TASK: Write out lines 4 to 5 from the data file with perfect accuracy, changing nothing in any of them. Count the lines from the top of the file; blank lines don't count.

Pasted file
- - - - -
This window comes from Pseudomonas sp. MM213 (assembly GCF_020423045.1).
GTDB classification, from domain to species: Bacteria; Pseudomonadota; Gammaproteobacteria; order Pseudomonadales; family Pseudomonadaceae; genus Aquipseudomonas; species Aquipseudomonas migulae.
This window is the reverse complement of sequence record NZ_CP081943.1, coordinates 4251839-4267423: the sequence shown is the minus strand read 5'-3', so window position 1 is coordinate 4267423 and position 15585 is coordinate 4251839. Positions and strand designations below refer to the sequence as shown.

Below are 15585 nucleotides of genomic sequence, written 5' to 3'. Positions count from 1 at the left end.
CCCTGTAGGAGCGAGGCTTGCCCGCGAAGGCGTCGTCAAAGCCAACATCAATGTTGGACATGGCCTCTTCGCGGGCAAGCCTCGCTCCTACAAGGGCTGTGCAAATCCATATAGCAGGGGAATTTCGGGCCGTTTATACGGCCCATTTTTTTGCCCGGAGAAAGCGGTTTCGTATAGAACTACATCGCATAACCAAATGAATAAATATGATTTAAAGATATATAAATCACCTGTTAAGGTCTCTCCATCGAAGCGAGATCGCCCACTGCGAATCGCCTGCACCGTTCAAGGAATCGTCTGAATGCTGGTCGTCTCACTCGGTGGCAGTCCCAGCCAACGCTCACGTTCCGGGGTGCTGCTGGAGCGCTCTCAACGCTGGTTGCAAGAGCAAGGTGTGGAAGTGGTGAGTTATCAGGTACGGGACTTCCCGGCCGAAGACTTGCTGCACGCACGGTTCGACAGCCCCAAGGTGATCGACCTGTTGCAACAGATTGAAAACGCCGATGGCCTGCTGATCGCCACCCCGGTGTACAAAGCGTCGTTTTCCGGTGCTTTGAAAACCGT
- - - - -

Below are 15585 nucleotides of genomic sequence, written 5' to 3'. Positions count from 1 at the left end.
CCCTGTAGGAGCGAGGCTTGCCCGCGAAGGCGTCGTCAAAGCCAACATCAATGTTGGACATGGCCTCTTCGCGGGCAAGCCTCGCTCCTACAAGGGCTGTGCAAATCCATATAGCAGGGGAATTTCGGGCCGTTTATACGGCCCATTTTTTTGCCCGGAGAAAGCGGTTTCGTATAGAACTACATCGCATAACCAAATGAATAAATATGATTTAAAGATATATAAATCACCTGTTAAGGTCTCTCCATCGAAGCGAGATCGCCCACTGCGAATCGCCTGCACCGTTCAAGGAATCGTCTGAATGCTGGTCGTCTCACTCGGTGGCAGTCCCAGCCAACGCTCACGTTCCGGGGTGCTGCTGGAGCGCTCTCAACGCTGGTTGCAAGAGCAAGGTGTGGAAGTGGTGAGTTATCAGGTACGGGACTTCCCGGCCGAAGACTTGCTGCACGCACGGTTCGACAGCCCCAAGGTGATCGACCTGTTGCAACAGATTGAAAACGCCGATGGCCTGCTGATCGCCACCCCGGTGTACAAAGCGTCGTTTTCCGGTGCTTTGAAAACCGT